Researchers from the North Carolina State University and the University of North Carolina at Chapel Hill have developed a patch designed to monitor a patient’s blood and release blood-thinning drugs to prevent dangerous blood clots, or thrombosis. The team’s work was published in Advanced Materials.
When blood clots disrupt the flow of blood throughout the body, the result can cause pulmonary embolism, heart attack or stroke. Conventional treatment requires patients to regularly test their blood to ensure proper dosages of blood thinners such as Heparin.
If a patient uses too small a dose, it may not prevent a relapse of thrombosis. On the contrary, too large a dose can cause spontaneous hemorrhaging.
“Our goal was to generate a patch that can monitor a patient’s blood and release additional drugs when necessary; effectively, a self-regulating system,” co-corresponding author Zhen Gu said in prepared remarks.
The smart patch includes polymeric microneedles that are made up of hyaluronic acid and Heparin. The modified polymer is responsive to an enzyme, thrombin, that sparks clotting in the blood.
“The more thrombin there is in the bloodstream, the more Heparin is needed to reduce clotting,” co-lead author Yuqi Zhang explained. “So we created a disposable patch in which the more thrombin there is in the blood stream, the more Heparin is released.”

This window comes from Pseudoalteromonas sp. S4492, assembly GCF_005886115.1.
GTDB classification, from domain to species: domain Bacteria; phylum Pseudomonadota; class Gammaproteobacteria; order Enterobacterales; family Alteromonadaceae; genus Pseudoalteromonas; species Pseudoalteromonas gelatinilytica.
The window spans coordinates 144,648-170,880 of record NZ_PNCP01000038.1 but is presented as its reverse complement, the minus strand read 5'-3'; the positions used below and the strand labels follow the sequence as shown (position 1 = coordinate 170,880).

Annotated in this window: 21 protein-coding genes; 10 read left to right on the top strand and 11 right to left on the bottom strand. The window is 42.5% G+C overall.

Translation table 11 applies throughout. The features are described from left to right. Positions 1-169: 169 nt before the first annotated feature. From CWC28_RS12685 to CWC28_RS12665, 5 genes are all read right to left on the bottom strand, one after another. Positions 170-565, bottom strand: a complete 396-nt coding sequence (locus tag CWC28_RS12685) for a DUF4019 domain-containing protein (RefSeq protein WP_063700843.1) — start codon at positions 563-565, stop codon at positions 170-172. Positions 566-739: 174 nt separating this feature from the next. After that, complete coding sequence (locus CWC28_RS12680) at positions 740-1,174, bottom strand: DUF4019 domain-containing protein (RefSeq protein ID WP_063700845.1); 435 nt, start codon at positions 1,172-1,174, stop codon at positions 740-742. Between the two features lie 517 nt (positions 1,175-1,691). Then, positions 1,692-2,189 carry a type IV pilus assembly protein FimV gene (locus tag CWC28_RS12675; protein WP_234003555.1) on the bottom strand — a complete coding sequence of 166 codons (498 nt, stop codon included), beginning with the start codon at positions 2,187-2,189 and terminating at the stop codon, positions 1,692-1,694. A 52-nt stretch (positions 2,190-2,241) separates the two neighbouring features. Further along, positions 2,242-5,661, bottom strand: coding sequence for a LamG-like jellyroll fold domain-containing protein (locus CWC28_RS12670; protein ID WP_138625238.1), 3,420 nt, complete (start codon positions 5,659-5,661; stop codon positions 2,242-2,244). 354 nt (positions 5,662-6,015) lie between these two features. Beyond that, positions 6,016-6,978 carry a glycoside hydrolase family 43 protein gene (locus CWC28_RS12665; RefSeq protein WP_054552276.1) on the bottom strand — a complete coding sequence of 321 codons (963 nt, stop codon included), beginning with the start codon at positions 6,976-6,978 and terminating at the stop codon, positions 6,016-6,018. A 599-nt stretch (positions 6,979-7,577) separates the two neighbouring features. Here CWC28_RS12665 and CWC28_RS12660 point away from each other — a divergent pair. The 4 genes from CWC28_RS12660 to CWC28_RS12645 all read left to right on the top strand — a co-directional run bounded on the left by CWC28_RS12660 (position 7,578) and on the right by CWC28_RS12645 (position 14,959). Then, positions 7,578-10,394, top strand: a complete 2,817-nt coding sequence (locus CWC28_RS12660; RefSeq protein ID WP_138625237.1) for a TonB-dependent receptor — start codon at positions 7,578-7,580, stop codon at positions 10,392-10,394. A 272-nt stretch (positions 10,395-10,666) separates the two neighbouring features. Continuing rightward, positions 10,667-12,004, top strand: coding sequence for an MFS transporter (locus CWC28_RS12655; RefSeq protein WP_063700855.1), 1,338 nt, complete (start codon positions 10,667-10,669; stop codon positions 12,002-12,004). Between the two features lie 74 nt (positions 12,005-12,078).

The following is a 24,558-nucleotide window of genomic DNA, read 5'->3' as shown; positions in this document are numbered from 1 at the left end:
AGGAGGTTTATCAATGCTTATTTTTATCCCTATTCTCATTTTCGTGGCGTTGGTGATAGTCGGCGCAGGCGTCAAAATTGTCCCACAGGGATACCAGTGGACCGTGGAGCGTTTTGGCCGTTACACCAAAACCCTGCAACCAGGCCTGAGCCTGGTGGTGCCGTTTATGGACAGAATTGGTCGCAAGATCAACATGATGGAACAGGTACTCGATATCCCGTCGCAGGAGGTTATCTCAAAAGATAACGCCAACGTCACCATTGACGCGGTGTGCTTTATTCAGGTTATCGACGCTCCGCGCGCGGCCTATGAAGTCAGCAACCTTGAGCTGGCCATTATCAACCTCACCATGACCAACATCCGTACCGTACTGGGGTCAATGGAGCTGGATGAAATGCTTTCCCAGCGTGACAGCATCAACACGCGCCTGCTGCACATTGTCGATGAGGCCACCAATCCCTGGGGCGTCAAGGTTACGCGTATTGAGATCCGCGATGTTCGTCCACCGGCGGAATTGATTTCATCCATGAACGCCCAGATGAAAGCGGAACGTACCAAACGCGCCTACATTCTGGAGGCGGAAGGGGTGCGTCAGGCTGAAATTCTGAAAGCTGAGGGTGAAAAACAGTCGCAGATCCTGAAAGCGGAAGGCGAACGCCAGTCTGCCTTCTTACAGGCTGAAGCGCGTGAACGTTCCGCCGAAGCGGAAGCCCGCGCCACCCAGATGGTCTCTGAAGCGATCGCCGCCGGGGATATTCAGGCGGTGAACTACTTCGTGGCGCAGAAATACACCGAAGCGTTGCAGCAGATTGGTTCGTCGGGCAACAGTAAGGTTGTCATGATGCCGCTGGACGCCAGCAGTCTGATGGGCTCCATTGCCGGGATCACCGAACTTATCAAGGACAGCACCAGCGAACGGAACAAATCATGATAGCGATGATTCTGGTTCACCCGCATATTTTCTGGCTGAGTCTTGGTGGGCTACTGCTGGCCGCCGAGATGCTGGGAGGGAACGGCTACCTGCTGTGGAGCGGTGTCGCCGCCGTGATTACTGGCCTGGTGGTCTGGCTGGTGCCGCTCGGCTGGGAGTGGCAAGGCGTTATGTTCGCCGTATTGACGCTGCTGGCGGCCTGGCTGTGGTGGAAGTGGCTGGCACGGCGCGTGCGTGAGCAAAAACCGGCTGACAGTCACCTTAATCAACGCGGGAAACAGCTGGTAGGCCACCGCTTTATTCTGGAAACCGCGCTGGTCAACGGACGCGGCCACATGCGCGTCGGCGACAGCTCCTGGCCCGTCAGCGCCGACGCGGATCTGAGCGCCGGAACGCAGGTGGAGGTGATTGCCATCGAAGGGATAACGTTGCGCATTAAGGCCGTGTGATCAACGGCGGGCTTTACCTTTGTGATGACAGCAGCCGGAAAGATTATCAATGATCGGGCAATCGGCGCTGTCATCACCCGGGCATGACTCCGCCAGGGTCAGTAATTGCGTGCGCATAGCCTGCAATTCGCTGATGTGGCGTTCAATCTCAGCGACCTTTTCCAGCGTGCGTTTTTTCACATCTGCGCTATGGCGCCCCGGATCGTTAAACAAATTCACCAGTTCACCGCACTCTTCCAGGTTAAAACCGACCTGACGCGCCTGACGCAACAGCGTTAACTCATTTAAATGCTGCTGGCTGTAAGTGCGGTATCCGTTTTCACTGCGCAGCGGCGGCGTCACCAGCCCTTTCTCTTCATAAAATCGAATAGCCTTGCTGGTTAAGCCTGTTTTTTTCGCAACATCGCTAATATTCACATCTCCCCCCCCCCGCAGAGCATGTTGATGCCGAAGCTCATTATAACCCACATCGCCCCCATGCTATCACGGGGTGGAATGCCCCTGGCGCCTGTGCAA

“We will further enhance the loading amount of drug in the patch. The amount of Heparin in a patch can be tailored to a patient’s specific needs and replaced daily, or less often, as needed,” co-lead author Jicheng Yu added. “But the amount of Heparin being released into the patient at any given moment will be determined by the thrombin levels in the patient’s blood.”
The team tested its smart patch using a mouse model in which subjects were injected with fatal doses of thrombin to initiate blood clotting in the lungs. In the 1st experiment, mice were either untreated, given a shot of the blood thinner Heparin or given the smart patch. The mice were injected with thrombin and 15 minutes after the injection, only the mice that were untreated died.
In the 2nd experiment, the thrombin was injected 6 hours after treatment with Heparin or the smart patch. After 15 minutes, all of the mice with the smart patch had survived and 80% of the mice that received Heparin had died.
“We’re excited about the possibility of using a closed-loop, self-regulating smart patch to help treat a condition that affects thousands of people every year, while hopefully also driving down treatment costs,” Gu said. “This paper represents a good first step, and we’re now looking for funding to perform additional preclinical testing.”